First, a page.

Wednesday, July 8, 2009

Lake Itasca

Lake Itasca, where the mighty MIssissippi takes it's first trickling steps on it's two and a half thousand mile journey south, has surrounding it some stunning Jack Pine forest and wildlife and, thanks to the State Park and Department of Natural Resources,some fine family camping and outdoor facilities a the ready - pontoons and bicycles are ready for renting and the trails are breathtaking.

The headwaters of the Mississippi, flowing from Lake Itasca, are a great attraction, partly because it's one part of that great river that can be crossed on a few stepping stones before it gradually reaches it's massive girth many miles south.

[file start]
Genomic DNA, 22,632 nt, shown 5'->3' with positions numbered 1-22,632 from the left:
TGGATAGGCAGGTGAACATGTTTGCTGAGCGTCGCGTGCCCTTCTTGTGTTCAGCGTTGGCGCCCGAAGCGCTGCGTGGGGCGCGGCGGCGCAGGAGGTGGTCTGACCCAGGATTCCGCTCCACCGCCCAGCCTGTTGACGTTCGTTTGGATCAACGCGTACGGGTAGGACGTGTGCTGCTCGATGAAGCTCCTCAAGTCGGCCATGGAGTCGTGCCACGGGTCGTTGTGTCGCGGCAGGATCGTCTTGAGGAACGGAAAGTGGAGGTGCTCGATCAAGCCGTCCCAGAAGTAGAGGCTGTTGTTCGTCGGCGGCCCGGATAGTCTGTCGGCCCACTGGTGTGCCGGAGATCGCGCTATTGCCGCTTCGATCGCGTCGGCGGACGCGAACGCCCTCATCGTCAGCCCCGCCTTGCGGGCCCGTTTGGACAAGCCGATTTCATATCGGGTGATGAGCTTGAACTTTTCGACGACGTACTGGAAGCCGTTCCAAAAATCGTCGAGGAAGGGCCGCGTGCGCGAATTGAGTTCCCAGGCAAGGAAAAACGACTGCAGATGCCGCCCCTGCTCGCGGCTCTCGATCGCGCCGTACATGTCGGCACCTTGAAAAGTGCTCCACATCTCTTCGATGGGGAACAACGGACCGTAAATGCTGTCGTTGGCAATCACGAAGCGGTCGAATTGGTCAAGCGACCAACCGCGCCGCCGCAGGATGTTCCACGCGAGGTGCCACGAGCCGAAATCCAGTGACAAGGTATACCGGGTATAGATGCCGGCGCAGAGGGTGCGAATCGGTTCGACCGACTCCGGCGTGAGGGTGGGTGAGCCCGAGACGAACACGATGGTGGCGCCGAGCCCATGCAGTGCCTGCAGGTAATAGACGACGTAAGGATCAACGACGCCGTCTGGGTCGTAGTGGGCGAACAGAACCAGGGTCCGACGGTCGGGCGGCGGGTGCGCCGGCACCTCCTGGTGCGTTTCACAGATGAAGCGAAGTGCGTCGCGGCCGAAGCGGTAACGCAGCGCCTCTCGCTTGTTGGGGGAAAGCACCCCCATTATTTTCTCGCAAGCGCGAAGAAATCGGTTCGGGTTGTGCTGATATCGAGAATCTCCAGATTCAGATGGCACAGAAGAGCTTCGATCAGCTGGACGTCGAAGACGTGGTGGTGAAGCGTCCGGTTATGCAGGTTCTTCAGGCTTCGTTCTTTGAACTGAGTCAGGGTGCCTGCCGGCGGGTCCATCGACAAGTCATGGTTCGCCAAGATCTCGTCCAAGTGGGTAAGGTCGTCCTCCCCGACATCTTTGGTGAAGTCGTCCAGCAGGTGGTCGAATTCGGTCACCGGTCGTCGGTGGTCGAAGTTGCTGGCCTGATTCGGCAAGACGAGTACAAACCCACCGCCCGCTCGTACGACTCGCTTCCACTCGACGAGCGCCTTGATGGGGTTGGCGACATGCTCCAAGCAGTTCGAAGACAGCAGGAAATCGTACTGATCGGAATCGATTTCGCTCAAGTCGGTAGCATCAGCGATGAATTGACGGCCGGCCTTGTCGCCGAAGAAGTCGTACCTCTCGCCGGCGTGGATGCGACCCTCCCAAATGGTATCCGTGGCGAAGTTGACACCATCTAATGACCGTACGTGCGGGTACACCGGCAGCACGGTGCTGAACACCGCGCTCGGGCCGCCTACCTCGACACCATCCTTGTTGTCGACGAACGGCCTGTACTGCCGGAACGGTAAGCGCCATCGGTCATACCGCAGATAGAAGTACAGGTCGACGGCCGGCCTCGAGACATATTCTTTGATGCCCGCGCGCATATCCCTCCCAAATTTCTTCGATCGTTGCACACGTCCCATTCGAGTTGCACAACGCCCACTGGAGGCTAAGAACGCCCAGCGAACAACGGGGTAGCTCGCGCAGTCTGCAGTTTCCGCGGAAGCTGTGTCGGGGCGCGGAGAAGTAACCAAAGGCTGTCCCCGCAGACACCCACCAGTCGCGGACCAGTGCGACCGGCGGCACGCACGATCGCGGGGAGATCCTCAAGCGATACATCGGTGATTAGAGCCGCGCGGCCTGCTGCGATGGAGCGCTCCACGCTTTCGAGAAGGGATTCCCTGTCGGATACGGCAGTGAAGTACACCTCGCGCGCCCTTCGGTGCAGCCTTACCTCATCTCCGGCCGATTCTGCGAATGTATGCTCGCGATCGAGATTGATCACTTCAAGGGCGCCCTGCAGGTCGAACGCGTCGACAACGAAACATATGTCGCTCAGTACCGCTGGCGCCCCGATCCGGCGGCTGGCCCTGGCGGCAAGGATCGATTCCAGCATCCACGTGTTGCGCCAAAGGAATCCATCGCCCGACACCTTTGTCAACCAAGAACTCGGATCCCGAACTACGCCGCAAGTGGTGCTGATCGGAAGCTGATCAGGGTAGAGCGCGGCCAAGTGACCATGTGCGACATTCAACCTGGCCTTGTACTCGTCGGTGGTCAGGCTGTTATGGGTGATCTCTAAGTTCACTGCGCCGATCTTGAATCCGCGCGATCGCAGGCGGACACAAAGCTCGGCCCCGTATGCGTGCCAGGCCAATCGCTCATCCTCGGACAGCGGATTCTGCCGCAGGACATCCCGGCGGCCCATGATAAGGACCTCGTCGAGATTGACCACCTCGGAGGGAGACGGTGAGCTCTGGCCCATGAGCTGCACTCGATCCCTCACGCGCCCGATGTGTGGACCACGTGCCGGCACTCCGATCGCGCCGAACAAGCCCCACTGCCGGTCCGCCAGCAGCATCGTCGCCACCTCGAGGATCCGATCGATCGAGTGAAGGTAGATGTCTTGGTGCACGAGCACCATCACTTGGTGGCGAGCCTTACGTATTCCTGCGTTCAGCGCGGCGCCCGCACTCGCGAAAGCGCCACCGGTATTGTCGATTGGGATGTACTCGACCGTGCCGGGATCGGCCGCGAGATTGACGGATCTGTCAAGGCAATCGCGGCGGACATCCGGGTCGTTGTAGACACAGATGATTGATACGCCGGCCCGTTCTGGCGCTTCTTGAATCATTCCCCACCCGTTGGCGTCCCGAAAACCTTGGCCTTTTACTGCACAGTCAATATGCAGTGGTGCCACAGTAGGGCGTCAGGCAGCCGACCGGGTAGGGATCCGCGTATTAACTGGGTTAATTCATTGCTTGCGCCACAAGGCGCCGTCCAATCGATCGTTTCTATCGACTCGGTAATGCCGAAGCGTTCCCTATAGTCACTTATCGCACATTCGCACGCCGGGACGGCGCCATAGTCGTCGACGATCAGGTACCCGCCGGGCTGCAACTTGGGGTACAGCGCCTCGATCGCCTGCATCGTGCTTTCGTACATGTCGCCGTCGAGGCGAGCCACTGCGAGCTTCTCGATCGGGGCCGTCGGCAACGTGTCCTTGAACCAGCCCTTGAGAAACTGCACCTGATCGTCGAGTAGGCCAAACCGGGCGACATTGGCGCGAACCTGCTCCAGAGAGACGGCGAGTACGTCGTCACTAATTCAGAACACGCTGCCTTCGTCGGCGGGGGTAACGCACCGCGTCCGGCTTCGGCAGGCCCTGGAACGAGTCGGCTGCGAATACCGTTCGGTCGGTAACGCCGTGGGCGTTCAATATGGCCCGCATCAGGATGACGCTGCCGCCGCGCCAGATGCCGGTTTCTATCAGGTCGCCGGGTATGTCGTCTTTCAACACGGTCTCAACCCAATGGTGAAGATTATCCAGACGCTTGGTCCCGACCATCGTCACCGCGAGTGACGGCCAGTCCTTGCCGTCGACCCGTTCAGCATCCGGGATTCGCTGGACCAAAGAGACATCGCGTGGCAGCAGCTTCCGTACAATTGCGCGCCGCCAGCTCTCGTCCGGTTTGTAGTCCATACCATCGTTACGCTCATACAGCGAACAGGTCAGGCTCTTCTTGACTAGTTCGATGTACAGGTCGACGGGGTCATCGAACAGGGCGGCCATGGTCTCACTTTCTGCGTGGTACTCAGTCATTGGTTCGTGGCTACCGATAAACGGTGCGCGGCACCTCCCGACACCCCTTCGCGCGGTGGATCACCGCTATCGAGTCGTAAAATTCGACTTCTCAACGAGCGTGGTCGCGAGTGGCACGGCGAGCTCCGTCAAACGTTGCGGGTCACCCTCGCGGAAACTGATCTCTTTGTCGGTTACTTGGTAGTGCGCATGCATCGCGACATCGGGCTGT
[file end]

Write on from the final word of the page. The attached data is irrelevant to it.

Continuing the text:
The lake was given it's name by Henry Schoolcraft, who took the latin words "verITAS" (meaning "true")and "CAput" (meaning "head") to form Itasca - there had been many previous claims of the headwaters' discovery from many sources, including the Spaniards in the 16th century and many others, but the true head was found when Mr Schoolcraft employed an Ojibwe native as his guide - of course the Ojibwe knew where it was all along, but no one bothered to ask. Henry, however, had been a long time friend of the native peoples:

Also found in abundance along Elk Lake are Minnesota's State Flower ; Lady Slippers:

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